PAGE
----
There are two possibilities. Infant Baptism up to or about age 7 and RCIA for those over 7. RCIA is specifically laid out as a liturgical Rite with certain steps and processes to be completed in a specific order.

The Catechesis methods and content should be adapted to certain age and learning abilities. But the overall Rite and steps are to remain unaltered. Except as specified in the Rite for certain specific situations like sudden serious illness or injury of a Catechumen or Candidate. Priests are not generally given the ability to licitly Confirm any except those Adults (over 7) Baptized by them. The Sacraments of Baptism, Confirmation and Holy Communion are not to be re-arranged or separated.

A priest who wishes to Receive a Candidate by celebrating Confirmation and Holy Communion must ask for and receive permission from the Bishop for each individual. The Bishop grants his permission to celebrate the Sacraments of Initiation at the Easter Vigil for those whose names are in the Book of the Elect, when he signs his name under theirs on the page. Usually a list of names for Candidates in RCIA or RCIA like process is given to the Bishop at the Rite of Continuing Conversion or sent at another time. The Bishop then signs the list and return it granting the pastor permission to Confirm them.
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  #8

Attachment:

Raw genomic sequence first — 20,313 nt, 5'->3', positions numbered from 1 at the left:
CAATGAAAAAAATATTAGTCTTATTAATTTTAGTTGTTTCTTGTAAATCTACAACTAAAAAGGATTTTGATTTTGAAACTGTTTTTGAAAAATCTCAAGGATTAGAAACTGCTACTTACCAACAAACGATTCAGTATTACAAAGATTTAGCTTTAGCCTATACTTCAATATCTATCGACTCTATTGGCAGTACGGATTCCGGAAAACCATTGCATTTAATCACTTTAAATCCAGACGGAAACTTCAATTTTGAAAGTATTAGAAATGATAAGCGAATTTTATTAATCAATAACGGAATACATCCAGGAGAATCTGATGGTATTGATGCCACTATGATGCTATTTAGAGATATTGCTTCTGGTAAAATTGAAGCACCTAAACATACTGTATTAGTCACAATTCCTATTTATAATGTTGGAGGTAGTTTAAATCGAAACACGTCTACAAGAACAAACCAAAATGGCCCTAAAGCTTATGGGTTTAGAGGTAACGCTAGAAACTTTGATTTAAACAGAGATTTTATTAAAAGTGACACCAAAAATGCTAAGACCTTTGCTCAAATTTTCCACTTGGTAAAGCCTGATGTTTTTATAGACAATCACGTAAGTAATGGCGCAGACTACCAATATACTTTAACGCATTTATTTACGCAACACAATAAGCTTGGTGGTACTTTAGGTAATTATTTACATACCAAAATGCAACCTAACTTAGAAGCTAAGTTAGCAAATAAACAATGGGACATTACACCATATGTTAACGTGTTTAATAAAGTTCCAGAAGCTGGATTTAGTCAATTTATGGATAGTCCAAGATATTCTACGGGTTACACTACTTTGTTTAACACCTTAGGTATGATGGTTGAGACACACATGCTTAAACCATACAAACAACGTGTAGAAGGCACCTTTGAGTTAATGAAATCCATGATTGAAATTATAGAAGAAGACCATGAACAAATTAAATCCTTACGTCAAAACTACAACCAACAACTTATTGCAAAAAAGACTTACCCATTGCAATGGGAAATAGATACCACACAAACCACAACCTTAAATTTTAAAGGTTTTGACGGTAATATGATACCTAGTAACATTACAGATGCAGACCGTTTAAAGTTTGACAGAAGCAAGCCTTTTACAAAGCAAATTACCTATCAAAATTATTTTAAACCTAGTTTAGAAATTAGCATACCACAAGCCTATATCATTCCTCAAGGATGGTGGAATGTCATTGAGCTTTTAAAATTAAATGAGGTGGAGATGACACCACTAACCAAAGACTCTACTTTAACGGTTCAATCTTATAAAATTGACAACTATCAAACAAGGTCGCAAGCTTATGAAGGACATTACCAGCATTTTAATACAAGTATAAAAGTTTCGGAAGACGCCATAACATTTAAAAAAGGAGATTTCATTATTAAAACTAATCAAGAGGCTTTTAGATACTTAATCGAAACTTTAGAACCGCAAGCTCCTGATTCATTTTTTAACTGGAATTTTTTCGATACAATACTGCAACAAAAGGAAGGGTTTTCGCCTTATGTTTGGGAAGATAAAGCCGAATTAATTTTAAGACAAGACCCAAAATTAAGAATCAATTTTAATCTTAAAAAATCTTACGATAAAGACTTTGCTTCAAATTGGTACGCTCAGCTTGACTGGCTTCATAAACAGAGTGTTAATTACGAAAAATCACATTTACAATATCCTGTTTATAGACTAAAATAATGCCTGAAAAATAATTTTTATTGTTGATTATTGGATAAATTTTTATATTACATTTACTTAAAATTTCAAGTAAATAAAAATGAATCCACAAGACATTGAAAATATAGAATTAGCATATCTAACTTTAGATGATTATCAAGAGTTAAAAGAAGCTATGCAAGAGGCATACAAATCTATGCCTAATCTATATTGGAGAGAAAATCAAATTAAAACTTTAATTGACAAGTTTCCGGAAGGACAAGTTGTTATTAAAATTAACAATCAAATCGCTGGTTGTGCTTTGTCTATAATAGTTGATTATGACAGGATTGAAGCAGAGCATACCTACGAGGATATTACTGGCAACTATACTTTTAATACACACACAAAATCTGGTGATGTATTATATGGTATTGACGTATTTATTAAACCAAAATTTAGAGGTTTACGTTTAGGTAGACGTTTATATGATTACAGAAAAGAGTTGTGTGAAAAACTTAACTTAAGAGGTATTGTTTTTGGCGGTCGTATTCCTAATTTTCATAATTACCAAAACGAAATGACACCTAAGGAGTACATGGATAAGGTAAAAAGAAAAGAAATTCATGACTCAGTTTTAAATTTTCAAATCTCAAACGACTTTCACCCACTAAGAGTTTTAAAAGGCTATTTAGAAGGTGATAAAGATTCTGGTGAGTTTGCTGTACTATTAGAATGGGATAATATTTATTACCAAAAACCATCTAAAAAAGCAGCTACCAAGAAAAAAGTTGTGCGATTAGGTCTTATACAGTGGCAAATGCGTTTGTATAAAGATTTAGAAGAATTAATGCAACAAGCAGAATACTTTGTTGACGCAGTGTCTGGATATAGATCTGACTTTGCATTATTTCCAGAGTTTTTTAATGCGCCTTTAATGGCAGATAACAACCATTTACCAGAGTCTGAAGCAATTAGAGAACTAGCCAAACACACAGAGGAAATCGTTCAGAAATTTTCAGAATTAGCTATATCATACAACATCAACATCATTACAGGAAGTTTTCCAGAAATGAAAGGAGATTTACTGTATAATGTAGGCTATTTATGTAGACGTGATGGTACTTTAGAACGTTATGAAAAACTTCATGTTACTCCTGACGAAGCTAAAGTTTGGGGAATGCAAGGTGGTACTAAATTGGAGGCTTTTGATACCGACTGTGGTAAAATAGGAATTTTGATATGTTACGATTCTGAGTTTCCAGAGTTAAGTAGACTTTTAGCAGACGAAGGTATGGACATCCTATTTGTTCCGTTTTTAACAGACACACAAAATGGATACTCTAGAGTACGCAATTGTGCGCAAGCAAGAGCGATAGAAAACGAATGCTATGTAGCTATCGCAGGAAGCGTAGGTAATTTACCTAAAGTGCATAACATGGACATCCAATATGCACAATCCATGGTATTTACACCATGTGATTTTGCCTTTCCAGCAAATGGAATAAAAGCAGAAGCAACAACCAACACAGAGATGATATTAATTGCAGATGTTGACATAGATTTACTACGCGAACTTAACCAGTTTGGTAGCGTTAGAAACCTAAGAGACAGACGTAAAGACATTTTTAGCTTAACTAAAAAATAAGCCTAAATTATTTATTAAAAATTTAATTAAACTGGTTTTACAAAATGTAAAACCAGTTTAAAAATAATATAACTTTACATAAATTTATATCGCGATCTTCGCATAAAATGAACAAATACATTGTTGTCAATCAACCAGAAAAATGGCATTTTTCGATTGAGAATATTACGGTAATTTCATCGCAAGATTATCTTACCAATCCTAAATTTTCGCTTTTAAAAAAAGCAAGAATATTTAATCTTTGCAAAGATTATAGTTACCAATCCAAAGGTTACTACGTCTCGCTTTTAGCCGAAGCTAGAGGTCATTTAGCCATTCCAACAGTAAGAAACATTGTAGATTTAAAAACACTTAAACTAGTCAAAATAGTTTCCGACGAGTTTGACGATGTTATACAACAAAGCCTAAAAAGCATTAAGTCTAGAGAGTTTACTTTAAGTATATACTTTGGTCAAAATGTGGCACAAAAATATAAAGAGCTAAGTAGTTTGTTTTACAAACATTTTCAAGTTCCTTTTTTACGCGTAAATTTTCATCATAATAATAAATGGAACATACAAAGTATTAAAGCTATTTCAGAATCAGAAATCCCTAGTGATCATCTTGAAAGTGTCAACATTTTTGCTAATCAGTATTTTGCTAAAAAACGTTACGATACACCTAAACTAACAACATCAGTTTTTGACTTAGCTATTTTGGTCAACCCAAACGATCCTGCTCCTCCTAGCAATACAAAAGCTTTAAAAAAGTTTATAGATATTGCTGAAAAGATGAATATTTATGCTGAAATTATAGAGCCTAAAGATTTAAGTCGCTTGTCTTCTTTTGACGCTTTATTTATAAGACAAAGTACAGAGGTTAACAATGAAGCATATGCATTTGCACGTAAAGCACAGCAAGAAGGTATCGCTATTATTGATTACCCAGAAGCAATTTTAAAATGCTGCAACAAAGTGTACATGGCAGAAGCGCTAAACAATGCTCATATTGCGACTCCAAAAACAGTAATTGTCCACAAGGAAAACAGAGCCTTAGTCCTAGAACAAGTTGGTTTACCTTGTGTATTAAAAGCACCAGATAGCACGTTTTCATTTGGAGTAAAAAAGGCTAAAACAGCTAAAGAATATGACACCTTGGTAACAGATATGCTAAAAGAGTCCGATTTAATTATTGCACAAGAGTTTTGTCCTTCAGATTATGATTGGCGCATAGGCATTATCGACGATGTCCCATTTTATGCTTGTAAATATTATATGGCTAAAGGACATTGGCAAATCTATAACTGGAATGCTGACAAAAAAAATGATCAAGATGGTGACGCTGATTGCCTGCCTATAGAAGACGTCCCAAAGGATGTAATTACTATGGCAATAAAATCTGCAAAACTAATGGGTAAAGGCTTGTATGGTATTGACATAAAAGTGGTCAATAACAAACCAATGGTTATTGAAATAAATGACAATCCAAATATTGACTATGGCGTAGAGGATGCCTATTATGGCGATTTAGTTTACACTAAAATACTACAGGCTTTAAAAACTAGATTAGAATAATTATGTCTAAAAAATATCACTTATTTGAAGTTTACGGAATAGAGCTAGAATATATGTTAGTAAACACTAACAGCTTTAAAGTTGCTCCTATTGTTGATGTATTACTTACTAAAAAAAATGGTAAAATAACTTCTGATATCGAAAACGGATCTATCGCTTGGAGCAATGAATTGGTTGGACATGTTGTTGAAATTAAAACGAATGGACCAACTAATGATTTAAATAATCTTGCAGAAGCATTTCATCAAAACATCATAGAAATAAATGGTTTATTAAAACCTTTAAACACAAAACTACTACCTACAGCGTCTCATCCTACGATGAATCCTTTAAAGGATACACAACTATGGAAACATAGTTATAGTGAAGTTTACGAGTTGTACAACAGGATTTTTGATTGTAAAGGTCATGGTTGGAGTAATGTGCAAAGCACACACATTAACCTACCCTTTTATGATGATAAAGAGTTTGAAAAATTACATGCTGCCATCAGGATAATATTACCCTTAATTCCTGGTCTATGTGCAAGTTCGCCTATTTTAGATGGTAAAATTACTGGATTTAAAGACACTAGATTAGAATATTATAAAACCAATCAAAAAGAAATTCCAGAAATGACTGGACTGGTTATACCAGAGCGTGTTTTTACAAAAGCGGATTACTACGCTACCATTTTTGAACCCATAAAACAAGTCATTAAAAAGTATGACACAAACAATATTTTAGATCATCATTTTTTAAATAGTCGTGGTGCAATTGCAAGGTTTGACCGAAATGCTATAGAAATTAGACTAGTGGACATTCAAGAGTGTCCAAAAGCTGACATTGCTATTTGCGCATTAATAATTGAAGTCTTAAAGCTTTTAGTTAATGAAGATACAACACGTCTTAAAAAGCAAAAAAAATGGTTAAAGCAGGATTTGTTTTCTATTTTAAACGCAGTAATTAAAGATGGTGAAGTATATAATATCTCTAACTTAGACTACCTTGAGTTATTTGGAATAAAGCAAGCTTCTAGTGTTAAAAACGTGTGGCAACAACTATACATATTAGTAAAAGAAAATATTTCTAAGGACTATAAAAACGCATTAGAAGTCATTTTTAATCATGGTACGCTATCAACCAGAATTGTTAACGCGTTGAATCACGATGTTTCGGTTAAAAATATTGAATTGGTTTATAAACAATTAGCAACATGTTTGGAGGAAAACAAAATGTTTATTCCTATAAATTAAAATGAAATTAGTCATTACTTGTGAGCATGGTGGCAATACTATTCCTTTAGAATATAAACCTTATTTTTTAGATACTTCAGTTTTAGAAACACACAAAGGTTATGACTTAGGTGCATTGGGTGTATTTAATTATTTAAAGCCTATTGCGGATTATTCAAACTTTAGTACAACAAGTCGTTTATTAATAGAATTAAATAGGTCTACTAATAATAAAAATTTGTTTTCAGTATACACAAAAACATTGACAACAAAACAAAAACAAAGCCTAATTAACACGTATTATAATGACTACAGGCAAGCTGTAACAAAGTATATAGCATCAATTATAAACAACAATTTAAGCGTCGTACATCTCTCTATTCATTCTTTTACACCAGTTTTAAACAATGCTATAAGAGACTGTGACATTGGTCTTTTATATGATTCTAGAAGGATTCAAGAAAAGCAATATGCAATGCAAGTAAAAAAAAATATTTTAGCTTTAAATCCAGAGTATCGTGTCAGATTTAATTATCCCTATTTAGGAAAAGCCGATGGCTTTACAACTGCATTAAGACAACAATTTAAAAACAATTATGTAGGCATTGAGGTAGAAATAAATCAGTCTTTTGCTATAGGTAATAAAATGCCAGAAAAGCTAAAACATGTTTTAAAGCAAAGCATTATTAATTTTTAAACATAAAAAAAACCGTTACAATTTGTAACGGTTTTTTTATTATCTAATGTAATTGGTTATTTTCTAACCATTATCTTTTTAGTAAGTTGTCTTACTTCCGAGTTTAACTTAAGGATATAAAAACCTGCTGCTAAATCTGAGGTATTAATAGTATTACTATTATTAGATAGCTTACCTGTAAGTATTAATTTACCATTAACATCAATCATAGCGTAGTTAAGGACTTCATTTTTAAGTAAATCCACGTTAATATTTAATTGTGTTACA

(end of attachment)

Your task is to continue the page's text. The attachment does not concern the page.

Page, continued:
Old Mar 4, '08, 10:47 am
Joe Kelley Joe Kelley is offline
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Default Re: Rcia Children

Quote:
Originally Posted by Br. Rich SFO View Post
. . . A priest who wishes to Receive a Candidate by celebrating Confirmation and Holy Communion must ask for and receive permission from the Bishop for each individual. . . ..
I think that this may vary by diocese.

Our bishop has given pastors blanket permission to confirm those baptized elsewhere when they make a Profession of Faith in the Catholic Church. However, specific permission must be obtained to confirm one who was baptized Catholic - This is for such cases as when the spouse of an Elect or Candidate has been baptized Catholic and wishes to be Confirmed.
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  #9  
Old Mar 4, '08, 2:31 pm
Br. Rich SFO Br. Rich SFO is offline
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Default Re: Rcia Children

Quote:
Originally Posted by Joe Kelley View Post
I think that this may vary by diocese.

Our bishop has given pastors blanket permission to confirm those baptized elsewhere when they make a Profession of Faith in the Catholic Church. However, specific permission must be obtained to confirm one who was baptized Catholic - This is for such cases as when the spouse of an Elect or Candidate has been baptized Catholic and wishes to be Confirmed.
Canon Law says that the Bishop is the Ordinary minister of Confirmation in his diocese. So he should be aware of who is receiving this Sacrament.